Keep writing. You’ll save all those notebooks and look back on them and realize that was the beginning of becoming a “real” writer. Writing a 200 page book in middle school is a big deal, and you’re allowed to be proud of yourself. Don’t let anyone tell you any different! Read as many books as you can, and ignore everyone who tells you they aren’t appropriate for you or they are too old. Mom lets you do it, you like them, that means you’re good. Also, don’t get rid of so many books. I KNOW Mom tells you to clean things up, but you’ll wish you’d kept some of them someday.
Also, those middle school librarians probably weren’t as scary as we thought, but there’s still the public library, so it all evens out in the end.
Also, you’re a nerd. Embrace it. It only gets worse (or better, depending on how you look at it) from here on out. You’ll eventually realize that being a nerd is pretty much the best thing ever. You are already halfway there, so just keep swimming. Big Bang Theory is coming, and you want to be prepared, after all.
The last thing I want to remind you of, is to have fun. You try hard to pretend you don’t care. Eventually you’ll be comfortable in your skin and you really won’t care (much), but for now, just try to remember that its middle school and they are just as awkward and uncomfortable as you are, if not more. Have fun anyway. Hang out with Ashley, Kirstin, and the group as much as you can. You’ll all go to separate high schools, and you’ll only kind of keep track of each other through the years. It will be a LONG time before you reconnect with any of them. Take advantage of them while you’re there.
And no matter what anyone tells you, keep on being a Halloweenie. It will pay you well in your writing future. I’m proof of that.
Keep writing. Have adventures. Middle school is only three years!
Thirteen-year-old Caroline is a freak. Her parents have uprooted her to a town full of Supernaturals. You’d think she’d be thrilled. But, with someone without a magical bone in her body, this daughter of tree sprites feels like even more of an outcast than she has ever before.
To make matters worse, her new home is cursed. But when Caroline takes to investigating the mysterious and strange happenings of Harridan House, her BFF goes missing. Seems someone doesn’t want Caroline sticking her non-magical nose where it most certainly does not belong. Determined to prove herself, Caroline uncovers a plot to destroy her new hometown.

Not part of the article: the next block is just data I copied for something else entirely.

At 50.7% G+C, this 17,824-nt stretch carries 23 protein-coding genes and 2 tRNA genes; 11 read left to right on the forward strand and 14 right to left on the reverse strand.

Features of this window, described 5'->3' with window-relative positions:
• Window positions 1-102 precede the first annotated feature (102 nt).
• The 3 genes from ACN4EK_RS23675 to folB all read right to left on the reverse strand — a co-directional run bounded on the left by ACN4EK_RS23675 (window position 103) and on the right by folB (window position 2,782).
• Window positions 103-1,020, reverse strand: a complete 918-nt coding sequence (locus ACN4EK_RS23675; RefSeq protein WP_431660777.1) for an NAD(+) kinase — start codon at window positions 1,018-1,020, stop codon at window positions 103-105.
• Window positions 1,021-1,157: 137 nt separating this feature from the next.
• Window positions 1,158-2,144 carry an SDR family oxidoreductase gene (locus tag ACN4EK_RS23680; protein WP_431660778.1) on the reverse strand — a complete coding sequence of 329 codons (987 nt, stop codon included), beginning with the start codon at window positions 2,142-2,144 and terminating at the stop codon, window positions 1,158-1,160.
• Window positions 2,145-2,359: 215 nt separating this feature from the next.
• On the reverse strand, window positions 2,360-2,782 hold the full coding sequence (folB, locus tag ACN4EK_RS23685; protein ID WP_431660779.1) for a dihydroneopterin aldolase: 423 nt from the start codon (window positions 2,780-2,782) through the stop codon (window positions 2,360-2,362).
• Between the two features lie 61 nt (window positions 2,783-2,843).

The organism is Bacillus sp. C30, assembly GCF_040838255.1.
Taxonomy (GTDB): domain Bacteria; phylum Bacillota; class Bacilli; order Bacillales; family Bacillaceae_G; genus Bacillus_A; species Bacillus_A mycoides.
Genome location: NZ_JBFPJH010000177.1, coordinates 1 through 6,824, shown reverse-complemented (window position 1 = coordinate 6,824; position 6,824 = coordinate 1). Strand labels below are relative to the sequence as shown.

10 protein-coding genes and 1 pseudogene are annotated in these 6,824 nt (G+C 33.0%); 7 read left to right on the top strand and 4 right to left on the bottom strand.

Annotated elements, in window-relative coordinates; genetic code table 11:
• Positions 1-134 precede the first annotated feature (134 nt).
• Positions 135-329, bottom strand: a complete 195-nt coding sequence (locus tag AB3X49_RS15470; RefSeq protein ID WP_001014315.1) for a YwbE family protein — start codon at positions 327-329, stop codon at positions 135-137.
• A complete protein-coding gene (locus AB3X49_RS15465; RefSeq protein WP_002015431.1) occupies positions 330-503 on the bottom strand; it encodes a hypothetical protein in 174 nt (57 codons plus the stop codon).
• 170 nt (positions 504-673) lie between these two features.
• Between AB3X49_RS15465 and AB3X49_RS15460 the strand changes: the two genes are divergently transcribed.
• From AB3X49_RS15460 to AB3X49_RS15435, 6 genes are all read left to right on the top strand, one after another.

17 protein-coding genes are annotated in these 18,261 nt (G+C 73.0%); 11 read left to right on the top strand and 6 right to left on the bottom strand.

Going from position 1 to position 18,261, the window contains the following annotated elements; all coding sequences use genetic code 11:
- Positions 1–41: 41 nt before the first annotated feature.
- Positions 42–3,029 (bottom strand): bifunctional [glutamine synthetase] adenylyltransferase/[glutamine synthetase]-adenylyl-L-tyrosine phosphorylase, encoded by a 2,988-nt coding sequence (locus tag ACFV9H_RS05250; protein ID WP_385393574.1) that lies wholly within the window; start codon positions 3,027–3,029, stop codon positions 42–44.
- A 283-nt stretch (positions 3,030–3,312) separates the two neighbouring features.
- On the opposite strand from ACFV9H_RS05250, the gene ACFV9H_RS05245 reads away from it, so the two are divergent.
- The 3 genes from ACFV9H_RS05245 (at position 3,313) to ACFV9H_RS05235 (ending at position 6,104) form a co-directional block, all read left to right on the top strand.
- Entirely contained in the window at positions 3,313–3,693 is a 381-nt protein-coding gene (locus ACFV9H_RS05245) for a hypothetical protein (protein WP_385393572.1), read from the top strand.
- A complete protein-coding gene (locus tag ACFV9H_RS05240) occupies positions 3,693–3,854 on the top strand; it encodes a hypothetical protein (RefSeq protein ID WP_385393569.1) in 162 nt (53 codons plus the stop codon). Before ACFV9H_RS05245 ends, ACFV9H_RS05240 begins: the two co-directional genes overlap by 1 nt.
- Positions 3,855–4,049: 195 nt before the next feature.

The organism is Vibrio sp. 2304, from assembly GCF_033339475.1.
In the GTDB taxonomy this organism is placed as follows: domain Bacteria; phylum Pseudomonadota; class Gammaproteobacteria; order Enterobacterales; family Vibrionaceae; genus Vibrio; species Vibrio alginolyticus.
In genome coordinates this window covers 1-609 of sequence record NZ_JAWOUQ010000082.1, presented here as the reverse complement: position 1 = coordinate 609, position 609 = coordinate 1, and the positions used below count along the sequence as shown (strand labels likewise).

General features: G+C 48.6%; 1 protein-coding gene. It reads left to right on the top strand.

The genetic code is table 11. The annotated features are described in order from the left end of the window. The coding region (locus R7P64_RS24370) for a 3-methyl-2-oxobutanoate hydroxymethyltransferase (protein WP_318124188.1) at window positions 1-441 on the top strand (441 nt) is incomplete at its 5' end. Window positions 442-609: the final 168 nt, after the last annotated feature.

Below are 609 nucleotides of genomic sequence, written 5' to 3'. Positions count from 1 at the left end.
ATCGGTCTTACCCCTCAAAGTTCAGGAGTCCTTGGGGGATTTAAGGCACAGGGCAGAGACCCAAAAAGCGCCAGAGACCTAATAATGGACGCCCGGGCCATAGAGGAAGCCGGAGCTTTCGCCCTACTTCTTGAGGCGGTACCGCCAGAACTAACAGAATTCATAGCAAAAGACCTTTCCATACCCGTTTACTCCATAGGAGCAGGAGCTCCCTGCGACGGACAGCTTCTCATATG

Undeterred, Caroline can’t give up. But what’s a human without magical powers to do? Caroline better figure it out fast, before she loses everything she has ever loved and the whispers she’s heard all her life prove true: Caroline is a useless superfreak.
Super Freak is available on Books-A-Million, B&N, Amazon, Month9Books, or ask for it in bookstores and libraries near you.
Find more Hey Kid! letters here.
|Vanessa Barger is a middle grade and young adult author, represented by Jennifer Mishler and Frances Black of Literary Counsel. She teaches high school technology education in rural Virginia. She spends all her free time writing. She’s a member of the SCBWI (Society of Children’s Book Writers and Illustrators). When not writing, Vanessa is reading, and is an avid movie fan. She also loves long walks on the beach discussing Shakespeare while sipping large fruity drinks with little umbrellas.|
Connect with Vanessa on vanessabarger.com, Twitter, Facebook, and Pinterest.
Dear Twelve-Year-Old Corey:
Hi from twenty years in the future!
I want you to know I get sad when I think about you. Not because you don’t have a great life ahead—you do!—but because you are confused and lonely and it takes time for things to iron themselves out, for the world to start making more sense, for the things that are painful to become the very same things that you are proud to have survived.